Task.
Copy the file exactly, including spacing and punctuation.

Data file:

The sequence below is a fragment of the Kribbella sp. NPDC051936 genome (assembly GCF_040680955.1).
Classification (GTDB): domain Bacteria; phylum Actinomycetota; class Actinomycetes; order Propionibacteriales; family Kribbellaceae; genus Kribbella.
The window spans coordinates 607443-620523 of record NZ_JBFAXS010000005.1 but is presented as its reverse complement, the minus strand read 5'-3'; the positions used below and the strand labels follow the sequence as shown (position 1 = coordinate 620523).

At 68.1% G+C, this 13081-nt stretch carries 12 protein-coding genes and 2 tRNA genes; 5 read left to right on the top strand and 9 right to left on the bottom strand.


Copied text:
The sequence below is a fragment of the Kribbella sp. NPDC051936 genome (assembly GCF_040680955.1).
Classification (GTDB): domain Bacteria; phylum Actinomycetota; class Actinomycetes; order Propionibacteriales; family Kribbellaceae; genus Kribbella.
The window spans coordinates 607443-620523 of record NZ_JBFAXS010000005.1 but is presented as its reverse complement, the minus strand read 5'-3'; the positions used below and the strand labels follow the sequence as shown (position 1 = coordinate 620523).

At 68.1% G+C, this 13081-nt stretch carries 12 protein-coding genes and 2 tRNA genes; 5 read left to right on the top strand and 9 right to left on the bottom strand.